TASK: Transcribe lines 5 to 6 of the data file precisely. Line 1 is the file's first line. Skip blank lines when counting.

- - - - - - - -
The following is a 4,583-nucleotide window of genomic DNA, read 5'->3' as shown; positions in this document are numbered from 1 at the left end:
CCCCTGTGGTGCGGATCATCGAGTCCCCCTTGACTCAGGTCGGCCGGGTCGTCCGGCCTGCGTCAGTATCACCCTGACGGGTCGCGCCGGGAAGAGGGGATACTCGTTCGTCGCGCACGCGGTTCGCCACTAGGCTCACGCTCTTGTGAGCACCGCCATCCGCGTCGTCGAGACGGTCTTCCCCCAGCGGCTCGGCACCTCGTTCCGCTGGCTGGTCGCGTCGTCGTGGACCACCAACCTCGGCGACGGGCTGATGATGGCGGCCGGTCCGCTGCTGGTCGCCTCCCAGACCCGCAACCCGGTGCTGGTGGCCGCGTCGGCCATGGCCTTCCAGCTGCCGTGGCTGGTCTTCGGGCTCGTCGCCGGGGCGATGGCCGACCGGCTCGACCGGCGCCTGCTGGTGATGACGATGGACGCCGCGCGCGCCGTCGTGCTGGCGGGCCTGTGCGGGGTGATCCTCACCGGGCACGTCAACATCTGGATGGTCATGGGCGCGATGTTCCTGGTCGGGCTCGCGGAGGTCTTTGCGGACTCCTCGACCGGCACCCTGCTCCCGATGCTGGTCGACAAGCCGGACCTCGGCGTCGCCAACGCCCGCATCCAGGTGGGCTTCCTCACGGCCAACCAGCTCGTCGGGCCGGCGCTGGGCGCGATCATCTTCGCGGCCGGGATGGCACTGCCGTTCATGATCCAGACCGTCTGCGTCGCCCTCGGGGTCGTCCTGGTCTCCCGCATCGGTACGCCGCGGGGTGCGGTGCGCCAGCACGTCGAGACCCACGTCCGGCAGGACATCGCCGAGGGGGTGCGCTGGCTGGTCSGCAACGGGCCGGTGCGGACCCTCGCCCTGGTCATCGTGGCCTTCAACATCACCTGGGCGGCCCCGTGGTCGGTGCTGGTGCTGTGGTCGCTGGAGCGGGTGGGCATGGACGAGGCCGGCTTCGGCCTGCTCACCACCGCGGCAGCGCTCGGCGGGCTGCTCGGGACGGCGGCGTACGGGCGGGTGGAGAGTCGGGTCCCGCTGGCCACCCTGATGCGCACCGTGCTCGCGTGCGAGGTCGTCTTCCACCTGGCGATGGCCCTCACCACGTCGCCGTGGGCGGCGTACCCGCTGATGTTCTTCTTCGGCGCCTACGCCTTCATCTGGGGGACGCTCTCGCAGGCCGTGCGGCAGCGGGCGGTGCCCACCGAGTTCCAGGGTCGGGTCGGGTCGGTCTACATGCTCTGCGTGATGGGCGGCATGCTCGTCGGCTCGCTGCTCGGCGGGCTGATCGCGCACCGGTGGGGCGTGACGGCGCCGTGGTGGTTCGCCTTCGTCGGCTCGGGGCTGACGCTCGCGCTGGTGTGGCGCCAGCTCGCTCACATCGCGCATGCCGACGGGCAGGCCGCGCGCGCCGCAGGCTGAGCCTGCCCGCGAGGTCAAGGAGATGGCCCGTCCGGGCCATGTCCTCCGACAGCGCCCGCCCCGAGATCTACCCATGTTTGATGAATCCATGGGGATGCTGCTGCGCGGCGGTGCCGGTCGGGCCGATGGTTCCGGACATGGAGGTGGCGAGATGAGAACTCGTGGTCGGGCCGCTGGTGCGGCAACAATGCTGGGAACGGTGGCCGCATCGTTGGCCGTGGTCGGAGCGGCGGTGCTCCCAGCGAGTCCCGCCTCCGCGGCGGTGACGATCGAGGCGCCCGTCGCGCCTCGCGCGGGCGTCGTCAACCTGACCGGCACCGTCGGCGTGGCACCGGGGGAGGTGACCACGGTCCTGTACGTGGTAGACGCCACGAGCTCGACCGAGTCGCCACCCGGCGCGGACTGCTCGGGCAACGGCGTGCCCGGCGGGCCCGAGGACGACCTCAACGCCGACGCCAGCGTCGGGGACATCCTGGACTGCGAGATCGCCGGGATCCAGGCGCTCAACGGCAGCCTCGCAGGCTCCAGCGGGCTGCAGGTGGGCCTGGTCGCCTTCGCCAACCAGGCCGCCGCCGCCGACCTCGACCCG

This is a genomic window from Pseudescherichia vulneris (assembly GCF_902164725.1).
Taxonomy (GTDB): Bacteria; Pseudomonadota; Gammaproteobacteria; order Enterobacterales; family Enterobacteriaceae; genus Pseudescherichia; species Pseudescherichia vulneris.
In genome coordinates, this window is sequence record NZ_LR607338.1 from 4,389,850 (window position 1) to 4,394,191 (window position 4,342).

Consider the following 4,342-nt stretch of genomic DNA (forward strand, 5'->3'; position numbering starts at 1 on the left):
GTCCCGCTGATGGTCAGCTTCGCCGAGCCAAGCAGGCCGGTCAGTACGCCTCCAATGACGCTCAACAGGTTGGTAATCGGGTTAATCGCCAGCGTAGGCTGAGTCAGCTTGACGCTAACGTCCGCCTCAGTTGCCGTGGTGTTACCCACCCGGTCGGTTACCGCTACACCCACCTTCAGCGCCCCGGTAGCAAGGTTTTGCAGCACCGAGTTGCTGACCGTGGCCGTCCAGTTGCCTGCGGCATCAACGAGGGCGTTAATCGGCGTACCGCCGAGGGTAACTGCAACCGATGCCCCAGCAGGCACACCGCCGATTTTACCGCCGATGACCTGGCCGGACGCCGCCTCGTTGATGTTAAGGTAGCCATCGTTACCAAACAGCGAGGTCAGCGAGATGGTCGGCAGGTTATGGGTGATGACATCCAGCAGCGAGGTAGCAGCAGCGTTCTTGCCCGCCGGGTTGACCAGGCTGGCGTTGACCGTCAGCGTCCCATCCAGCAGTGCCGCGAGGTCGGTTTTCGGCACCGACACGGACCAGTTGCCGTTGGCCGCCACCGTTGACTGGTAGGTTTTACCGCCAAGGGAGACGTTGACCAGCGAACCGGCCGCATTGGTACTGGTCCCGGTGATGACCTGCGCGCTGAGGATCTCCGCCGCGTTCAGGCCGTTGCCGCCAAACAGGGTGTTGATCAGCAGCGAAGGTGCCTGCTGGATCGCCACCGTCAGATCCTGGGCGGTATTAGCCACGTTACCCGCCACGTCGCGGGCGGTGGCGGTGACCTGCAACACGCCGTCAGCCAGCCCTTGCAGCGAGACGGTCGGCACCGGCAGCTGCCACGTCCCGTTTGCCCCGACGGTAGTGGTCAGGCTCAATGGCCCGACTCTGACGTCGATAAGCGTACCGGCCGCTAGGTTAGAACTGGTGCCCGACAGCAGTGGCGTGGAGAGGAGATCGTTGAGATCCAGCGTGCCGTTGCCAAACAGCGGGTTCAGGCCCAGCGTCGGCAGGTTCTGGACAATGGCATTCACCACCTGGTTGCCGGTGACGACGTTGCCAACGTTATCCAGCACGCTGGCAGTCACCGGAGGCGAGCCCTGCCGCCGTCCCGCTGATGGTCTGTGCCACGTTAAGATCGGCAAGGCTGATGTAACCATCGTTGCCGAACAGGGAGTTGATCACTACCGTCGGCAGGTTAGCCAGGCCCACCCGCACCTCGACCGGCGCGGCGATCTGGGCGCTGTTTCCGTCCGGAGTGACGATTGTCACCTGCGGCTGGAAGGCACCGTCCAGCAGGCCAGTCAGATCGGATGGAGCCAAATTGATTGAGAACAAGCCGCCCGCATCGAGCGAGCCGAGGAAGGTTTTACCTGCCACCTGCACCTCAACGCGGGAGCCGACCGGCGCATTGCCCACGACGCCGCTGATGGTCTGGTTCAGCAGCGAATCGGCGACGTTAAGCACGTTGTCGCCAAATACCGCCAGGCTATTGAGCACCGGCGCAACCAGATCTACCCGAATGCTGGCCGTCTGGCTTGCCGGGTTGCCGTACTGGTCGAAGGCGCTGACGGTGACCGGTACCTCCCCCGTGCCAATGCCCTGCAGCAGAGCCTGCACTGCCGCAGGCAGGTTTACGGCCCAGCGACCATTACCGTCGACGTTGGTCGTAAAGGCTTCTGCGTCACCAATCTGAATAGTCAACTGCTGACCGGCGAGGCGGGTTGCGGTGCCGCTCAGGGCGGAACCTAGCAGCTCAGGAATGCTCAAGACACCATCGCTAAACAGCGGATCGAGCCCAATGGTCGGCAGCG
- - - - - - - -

In genome coordinates, this window is sequence record NZ_LR607338.1 from 4,389,850 (window position 1) to 4,394,191 (window position 4,342).

Consider the following 4,342-nt stretch of genomic DNA (forward strand, 5'->3'; position numbering starts at 1 on the left):